Freedom’s Fate is a sci-fi novel by Jennie Taylor. The story is situated in the ship UNSC Freedom, in which the ship has been launched from Earth to find a new habitable planet for humans to live. On this ship, fifteen-year-old Callie is determined to become the captain after being left orphan when she was just five yours old. In her quest to become captain, she faces several difficulties, including that of needing to be social and interact with the other crew members. Furthermore, she has to face her sexual orientation and her feelings for another girl, with resistance and harassment from other people residing in the same ship.
Note: I had written this review back in January on steemit, and posting it now as I have read Book 2 in the series, which I’ll write about soon.
As I did on Goodreads, I have to give this book a 5-star rating. Why? It was captivating on several levels. To begin with, the Sci-Fi setting intrigued me when I read Chapter 1 as a free excerpt from Kindle Scout. I had to read more! And when Jennie Taylor self-published the book, it had to be part of my Kindle Library.
The Sci-Fi theme is very interesting, Earth has launched 8 ships to look for a habitable place for the human race. The ship is equipped with several technologies to scan resources, mine them, and maintain itself while it is in space. As readers, we meet a lot of the crew members and their various roles, commanders, engineers, administration, medics, and I’m missing out a few. Life on the ship has a lot of variety and is represented adequately. I do feel that the author could have spent more time describing certain aspects of the ship/crew or their role.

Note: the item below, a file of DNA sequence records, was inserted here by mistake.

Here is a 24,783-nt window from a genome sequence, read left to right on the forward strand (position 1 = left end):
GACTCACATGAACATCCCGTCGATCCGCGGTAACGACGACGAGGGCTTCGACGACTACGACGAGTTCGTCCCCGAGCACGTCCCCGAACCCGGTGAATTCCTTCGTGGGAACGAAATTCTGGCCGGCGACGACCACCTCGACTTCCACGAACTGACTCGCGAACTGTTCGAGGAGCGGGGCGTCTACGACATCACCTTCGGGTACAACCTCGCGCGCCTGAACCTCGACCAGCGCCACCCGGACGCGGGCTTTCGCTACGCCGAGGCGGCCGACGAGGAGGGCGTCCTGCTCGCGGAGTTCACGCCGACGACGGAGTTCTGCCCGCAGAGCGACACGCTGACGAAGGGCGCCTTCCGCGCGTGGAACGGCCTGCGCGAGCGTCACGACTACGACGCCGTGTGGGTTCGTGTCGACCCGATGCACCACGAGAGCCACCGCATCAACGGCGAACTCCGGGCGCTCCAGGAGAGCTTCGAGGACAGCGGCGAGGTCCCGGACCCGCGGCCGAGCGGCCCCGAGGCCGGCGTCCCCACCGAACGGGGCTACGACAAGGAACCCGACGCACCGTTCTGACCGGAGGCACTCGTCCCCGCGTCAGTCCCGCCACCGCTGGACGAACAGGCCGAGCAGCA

One aspect which I loved about the book is that the protagonist, Callie, is a lesbian. Even though it is not a main part of the story, it does interact with her quest of becoming captain. Furthermore, her story is relatable in several dimensions. First of all, trying to hide the crush she has can be challenging. Secondly, there are a group of people on the ship that do not approve of homosexuality and protest against ‘devious’ relationships.
Projection of Society
The book projects a lot of current society onto this story, which is something I loved and hated. I would expect people on a ship in space hundreds of years from now would have accepted homosexuality. Yet, the book expresses homophobia well, and I am sure that readers can relate to that pain. Another issue is that Callie is vegetarian. All well and good. However, during social interactions, she has to specifically look for vegetarian food and is encountered by the typical question “You eat cheese? Weren’t you vegetarian?”. In such future, I would expect adults to know the difference between veganism and vegetarianism (and the character wasn’t a dumb person), as well as it raises questions on food source on the ship. Do they have cows that they milk in the basement? I am pretty sure that with all the technology and science equipped, meat could easily be replaced by vegan sources. It may be a personal opinion, but I do doubt that humans will keep eating EXACTLY the same food, with no innovation. Yes, pizzas and ice-creams are great, but I would hope the future would bring more interesting things.
Now that I have ended my silly, stupid rant, I still think the book is worth reading. I loved it. I could not stop reading. The story has some twists and plots that are quite unexpected, which I will not be spoiling in this review. Once I crossed the half-way point, there was no way I could stop reading. In fact, half of it was read in one day and I could not stop crying for a whole hour (yes, the story has some real tear-jerking moments). Overall, the book is an interesting novel on YA, Sci-Fi and LGBT themes and I could say it is my favourite read of the past couple of years.